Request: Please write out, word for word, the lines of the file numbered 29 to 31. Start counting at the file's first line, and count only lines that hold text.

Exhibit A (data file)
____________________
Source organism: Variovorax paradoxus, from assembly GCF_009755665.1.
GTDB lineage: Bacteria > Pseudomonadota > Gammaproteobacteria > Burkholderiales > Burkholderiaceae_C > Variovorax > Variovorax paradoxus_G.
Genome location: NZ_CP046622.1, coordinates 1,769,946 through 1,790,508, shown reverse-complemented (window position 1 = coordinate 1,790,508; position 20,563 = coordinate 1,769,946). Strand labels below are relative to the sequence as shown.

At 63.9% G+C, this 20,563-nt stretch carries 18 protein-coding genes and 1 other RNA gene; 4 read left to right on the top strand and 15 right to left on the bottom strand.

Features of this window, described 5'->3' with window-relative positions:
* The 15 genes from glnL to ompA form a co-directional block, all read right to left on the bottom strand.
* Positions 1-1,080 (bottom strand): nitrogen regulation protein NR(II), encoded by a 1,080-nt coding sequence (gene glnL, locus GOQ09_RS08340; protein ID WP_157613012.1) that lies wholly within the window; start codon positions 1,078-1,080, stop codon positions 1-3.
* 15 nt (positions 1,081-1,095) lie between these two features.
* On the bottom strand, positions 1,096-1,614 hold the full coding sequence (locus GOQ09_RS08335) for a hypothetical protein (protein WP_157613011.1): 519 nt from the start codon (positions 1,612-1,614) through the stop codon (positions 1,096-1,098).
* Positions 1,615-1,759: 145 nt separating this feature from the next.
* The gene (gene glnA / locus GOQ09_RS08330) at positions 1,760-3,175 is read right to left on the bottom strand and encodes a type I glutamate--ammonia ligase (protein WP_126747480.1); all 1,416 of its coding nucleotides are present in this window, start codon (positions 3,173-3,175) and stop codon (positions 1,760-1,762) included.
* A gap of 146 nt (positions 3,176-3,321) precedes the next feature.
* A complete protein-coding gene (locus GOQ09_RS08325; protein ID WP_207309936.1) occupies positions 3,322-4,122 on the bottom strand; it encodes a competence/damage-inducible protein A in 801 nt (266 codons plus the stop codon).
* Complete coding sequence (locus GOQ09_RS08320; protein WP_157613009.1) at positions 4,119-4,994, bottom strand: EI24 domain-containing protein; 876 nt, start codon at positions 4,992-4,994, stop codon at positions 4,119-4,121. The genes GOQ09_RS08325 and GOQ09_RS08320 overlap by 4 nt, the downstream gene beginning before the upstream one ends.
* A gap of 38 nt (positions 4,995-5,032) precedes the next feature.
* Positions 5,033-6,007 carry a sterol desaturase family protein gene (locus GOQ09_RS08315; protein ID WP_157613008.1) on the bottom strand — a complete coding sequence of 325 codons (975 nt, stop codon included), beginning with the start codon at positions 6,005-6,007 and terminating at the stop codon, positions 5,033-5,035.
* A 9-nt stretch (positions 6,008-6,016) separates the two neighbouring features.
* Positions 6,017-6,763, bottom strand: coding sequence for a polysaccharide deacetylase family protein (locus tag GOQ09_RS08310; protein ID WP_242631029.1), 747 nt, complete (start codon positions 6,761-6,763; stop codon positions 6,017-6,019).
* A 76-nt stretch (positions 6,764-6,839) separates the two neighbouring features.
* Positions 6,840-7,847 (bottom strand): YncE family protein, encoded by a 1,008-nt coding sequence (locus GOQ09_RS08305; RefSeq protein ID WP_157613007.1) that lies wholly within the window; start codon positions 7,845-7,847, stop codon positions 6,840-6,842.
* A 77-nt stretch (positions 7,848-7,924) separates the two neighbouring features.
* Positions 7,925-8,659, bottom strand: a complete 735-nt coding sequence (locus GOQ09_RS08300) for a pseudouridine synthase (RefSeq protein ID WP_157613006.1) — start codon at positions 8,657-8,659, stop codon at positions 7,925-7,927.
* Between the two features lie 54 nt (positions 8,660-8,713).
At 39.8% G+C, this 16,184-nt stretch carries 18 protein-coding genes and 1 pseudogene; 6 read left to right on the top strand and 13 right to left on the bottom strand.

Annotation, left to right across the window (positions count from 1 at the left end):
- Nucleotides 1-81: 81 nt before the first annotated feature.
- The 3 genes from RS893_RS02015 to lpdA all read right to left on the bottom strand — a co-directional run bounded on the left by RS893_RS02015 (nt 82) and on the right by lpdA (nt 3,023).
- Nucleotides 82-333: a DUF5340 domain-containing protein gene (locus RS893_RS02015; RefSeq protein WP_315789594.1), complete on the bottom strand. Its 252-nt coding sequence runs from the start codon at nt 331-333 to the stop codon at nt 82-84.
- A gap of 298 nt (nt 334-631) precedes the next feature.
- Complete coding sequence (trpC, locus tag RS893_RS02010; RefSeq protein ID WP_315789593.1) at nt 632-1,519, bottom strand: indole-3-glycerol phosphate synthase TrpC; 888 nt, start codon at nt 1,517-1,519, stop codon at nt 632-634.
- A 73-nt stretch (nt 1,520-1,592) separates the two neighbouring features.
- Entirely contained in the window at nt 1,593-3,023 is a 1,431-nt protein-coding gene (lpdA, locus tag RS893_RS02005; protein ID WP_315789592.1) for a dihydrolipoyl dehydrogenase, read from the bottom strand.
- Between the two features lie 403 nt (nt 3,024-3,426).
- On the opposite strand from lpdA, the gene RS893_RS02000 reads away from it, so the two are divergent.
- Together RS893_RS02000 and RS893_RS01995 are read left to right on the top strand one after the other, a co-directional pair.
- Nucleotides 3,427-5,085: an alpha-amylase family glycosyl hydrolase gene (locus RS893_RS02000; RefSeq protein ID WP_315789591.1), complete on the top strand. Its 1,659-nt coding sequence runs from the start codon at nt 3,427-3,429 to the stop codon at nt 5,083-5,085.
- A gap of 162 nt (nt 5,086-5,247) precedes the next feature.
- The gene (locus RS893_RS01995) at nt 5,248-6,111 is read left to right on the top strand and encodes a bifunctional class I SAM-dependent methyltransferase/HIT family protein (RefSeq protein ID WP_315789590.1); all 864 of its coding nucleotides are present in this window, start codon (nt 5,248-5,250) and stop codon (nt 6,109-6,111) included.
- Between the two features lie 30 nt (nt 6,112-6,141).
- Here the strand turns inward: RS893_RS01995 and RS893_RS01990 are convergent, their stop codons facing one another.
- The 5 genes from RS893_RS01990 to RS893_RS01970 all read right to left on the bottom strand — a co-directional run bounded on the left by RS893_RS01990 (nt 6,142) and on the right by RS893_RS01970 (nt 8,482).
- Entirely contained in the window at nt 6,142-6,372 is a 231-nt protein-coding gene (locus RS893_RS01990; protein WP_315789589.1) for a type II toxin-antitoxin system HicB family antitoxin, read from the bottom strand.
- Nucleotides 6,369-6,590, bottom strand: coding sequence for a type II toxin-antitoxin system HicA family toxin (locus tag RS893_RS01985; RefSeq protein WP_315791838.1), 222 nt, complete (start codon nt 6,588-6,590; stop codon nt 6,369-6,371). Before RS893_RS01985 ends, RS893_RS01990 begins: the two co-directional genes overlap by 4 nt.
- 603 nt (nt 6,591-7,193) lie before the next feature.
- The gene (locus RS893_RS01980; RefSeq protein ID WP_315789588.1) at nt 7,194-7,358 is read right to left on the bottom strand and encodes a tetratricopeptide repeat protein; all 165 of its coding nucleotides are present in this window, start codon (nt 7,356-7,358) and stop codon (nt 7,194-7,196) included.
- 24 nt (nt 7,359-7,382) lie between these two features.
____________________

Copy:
- A gap of 298 nt (nt 334-631) precedes the next feature.
- Complete coding sequence (trpC, locus tag RS893_RS02010; RefSeq protein ID WP_315789593.1) at nt 632-1,519, bottom strand: indole-3-glycerol phosphate synthase TrpC; 888 nt, start codon at nt 1,517-1,519, stop codon at nt 632-634.
- A 73-nt stretch (nt 1,520-1,592) separates the two neighbouring features.